To be and to feel yourself both native French and yet irredeemably foreign and indeed feared: the life of a bearded fundamentalist on the streets of Paris.
As I write this article, I wonder if I can hope to accomplish anything by it. Can an atheist, an agnostic, even a Christian, understand what I am, comprehend my aspirations? Faced with my rapport with God, and with my fellow man, is there still room to for them to say “I don’t approve, but I understand?”
Baudelaire said the devil’s best trick is to persuade you that he does not exist. Myself, I think his greatest feat has been to convince the world that Islam is a religion of barbarians.
The Prophet Muhammad said:
“Islam began as something strange, and will revert to being strange”.
And, indeed, 1,500 years later, this prophecy is fulfilled.
When I walk the streets of Paris, and people mutter at the sight of my beard, I feel like some bootless headsman from yesteryear, whom people could not look upon without experiencing a little shiver of horror. The black glances, the hostile comments that follow me through my days are like some ulcer I have grown too tired to treat.
So here is my own witness: a message in a bottle, a hand held out to whoever will take it. Because it seems to me that words, which break no bones, are no longer enough for those I face; now come the sticks and stones. As a practicing Muslim, Arab, gender: male, I am evil incarnate in France and in the rest of the world.
My name is Faouzi, but I could just as well be Nadia, Claire or Nicolas: all Salafi or Wahhabi Muslims, all products of the French educational system.
What does it mean to be Salafi? Isn’t Muslim enough? you might say. But sects have proliferated in Islam, and it became essential for those who wanted to follow the Quran and the prophetic tradition in a truthful way to distance themselves from the false claims of other sects. I shall come back to this later.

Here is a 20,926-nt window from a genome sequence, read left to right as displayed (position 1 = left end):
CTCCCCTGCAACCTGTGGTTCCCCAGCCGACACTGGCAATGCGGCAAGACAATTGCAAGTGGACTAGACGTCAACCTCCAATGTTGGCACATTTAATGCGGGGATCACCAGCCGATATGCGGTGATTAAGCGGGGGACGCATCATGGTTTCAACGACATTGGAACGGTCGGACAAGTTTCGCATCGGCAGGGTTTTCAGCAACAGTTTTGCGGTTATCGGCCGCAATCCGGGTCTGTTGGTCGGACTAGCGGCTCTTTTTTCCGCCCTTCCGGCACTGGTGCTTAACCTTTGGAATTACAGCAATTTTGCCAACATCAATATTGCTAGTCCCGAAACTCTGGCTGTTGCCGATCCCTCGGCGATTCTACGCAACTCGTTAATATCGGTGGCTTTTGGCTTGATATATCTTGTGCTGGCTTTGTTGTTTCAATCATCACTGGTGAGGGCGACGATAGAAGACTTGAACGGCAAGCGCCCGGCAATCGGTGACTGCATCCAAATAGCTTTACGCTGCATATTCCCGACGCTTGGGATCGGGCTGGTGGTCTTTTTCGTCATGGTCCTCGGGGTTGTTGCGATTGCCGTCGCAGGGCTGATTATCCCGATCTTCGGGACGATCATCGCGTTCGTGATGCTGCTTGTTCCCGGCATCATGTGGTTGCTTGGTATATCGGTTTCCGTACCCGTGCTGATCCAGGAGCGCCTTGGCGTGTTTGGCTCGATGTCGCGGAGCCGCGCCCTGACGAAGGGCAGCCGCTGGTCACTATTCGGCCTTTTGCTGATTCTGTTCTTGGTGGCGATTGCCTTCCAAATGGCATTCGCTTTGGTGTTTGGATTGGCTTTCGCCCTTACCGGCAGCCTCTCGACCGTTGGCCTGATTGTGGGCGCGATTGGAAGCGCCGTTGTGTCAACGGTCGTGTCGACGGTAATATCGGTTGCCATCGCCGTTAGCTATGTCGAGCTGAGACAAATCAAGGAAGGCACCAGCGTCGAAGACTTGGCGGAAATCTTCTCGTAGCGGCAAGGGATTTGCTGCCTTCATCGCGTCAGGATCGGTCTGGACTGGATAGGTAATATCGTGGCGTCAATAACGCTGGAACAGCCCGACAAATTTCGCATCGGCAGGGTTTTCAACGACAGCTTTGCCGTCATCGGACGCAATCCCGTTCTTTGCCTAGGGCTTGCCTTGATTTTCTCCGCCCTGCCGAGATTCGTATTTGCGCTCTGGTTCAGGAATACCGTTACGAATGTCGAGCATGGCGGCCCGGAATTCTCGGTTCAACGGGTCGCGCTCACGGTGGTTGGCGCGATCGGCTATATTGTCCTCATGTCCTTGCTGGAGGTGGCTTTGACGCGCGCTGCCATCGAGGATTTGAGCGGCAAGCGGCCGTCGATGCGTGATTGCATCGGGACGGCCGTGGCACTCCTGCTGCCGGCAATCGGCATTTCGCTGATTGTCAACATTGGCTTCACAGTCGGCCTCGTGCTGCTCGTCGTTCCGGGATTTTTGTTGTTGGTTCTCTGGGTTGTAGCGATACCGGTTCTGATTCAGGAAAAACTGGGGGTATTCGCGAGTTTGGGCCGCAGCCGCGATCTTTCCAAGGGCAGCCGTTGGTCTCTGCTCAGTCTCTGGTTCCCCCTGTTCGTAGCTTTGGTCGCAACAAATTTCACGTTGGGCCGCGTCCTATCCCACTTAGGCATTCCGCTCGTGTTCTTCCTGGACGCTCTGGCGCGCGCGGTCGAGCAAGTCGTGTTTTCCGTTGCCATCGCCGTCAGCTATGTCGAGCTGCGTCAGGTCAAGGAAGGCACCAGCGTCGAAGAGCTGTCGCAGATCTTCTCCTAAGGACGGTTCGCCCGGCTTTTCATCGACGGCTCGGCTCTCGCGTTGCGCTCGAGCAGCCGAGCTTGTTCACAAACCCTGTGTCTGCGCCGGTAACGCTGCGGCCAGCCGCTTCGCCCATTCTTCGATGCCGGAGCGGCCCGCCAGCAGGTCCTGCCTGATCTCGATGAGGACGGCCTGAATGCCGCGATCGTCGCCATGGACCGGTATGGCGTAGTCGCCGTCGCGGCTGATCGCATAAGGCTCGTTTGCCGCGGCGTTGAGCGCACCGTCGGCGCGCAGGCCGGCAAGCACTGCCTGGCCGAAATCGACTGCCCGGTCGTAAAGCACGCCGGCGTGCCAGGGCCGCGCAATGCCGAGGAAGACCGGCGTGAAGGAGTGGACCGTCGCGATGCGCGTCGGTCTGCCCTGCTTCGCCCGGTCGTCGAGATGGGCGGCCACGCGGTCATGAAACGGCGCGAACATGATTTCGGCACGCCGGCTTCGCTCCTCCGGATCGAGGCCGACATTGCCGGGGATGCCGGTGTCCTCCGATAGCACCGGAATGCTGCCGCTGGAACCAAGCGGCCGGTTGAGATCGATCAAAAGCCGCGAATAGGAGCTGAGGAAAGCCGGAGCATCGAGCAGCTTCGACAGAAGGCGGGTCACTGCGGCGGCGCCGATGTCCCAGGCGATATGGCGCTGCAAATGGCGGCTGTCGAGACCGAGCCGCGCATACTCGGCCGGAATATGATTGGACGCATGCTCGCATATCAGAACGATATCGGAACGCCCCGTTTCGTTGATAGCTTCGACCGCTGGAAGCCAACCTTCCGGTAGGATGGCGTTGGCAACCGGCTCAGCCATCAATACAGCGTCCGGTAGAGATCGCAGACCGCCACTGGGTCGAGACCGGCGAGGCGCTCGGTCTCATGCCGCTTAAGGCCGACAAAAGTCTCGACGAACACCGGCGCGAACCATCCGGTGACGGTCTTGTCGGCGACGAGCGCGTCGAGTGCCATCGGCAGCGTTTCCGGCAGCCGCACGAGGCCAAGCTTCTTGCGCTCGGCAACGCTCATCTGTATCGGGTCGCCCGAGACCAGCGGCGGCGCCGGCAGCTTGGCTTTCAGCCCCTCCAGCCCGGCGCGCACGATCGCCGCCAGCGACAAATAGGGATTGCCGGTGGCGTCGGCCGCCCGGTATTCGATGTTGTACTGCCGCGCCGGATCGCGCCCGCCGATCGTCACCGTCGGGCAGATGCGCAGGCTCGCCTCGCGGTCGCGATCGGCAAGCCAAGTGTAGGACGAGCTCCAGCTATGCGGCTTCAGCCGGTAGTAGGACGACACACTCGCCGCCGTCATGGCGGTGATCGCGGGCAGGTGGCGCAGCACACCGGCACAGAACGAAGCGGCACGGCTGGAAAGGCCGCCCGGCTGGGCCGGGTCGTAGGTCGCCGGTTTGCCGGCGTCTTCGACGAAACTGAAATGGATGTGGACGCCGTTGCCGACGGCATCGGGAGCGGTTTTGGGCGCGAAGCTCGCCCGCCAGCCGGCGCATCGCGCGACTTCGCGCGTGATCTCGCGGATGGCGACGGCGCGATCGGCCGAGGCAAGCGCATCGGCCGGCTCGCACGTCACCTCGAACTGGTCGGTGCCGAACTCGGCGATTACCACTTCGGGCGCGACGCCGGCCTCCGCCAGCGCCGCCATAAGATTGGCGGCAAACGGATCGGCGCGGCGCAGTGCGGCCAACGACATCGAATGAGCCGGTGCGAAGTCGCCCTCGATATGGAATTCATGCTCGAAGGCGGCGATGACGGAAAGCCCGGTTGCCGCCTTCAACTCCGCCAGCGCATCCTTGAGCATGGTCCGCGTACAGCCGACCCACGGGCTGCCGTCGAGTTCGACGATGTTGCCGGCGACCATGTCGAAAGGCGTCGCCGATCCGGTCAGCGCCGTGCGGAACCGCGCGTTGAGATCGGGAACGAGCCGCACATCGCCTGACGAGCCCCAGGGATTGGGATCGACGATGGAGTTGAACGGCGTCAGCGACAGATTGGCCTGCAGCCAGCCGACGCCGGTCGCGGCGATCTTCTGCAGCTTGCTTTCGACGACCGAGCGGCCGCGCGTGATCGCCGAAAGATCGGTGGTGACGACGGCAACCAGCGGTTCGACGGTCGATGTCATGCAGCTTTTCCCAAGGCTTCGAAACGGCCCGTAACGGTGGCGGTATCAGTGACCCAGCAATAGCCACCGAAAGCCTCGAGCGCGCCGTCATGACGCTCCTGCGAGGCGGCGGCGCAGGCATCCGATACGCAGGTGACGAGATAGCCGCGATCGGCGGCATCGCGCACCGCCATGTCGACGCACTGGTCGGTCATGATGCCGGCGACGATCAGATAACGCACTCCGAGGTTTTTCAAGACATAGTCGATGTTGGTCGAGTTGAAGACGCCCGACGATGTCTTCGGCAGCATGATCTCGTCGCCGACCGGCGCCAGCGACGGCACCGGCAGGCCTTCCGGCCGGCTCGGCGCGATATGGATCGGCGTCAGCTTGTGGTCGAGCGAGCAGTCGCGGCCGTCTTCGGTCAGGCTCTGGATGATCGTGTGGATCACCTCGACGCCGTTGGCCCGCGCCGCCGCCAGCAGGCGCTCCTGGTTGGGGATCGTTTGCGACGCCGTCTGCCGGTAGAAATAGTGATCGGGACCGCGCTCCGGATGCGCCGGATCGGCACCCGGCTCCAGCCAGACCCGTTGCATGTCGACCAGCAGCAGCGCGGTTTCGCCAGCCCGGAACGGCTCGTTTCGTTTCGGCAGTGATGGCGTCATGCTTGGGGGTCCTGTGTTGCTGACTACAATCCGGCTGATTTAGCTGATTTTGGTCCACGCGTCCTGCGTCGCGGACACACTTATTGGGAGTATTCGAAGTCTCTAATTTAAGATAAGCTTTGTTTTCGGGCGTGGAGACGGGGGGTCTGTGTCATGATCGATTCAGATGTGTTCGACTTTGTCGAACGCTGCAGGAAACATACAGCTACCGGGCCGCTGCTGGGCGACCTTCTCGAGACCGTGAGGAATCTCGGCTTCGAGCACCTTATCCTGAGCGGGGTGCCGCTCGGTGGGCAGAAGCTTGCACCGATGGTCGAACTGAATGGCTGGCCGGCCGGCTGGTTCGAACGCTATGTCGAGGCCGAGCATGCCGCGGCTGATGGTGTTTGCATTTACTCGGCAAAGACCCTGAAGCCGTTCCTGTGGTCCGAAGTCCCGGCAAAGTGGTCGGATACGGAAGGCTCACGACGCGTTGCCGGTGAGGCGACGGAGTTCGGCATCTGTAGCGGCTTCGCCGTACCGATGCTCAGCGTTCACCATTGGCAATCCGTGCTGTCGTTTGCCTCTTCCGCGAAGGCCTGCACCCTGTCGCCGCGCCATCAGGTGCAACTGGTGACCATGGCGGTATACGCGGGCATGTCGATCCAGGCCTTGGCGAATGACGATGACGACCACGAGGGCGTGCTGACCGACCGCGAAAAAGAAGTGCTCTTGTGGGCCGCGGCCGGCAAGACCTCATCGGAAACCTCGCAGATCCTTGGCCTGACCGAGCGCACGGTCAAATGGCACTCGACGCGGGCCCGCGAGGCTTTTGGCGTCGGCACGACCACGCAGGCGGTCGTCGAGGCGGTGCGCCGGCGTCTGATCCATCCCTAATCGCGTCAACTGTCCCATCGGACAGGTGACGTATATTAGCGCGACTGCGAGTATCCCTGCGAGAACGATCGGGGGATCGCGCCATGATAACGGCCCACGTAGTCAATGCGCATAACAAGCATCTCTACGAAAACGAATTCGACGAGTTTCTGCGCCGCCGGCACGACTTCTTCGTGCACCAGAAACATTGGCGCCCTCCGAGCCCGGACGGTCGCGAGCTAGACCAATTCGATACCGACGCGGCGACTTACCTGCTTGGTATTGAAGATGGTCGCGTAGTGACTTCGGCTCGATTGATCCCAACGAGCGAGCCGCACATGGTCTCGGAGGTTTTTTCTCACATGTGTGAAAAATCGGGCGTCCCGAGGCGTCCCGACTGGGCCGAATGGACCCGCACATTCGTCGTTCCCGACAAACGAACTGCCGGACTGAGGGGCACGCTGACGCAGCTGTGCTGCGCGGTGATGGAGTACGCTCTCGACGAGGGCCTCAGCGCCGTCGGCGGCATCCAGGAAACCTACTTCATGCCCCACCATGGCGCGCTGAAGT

Therefore, to be Wahhabi or Salafi is to be a Muslim as Muslims were during the lifetime of the Prophet. He warned us that only those who followed in his footsteps would be saved, so we look strictly to the Quran, to the word of the messenger of Allah, to that of his Companions and the two generations which followed: the Salaf (predecessors). Only thus do we remain as faithful to the source as possible, and avoid deviation.
Like the ultra-orthodox in the Jewish community, we might instead call ourselves orthodox Muslims rather than Salafis, insofar as we wish to fully live our religious convictions, in our hearts, our speech and our acts, our diet, our clothing – in all our dealings with the world. With us, no schizophrenic split divides the private and the public sphere. Where God dwells not, the Devil does.
I know: in France, for historical reasons linked to the dechristianization of the country after the French revolution, a religious person who displays his faith or voices his opinion ruffles feathers. Catholicism was largely emptied of its substance, with a final blow delivered by Vatican II. All that is left are Nativity scenes, trees and baubles.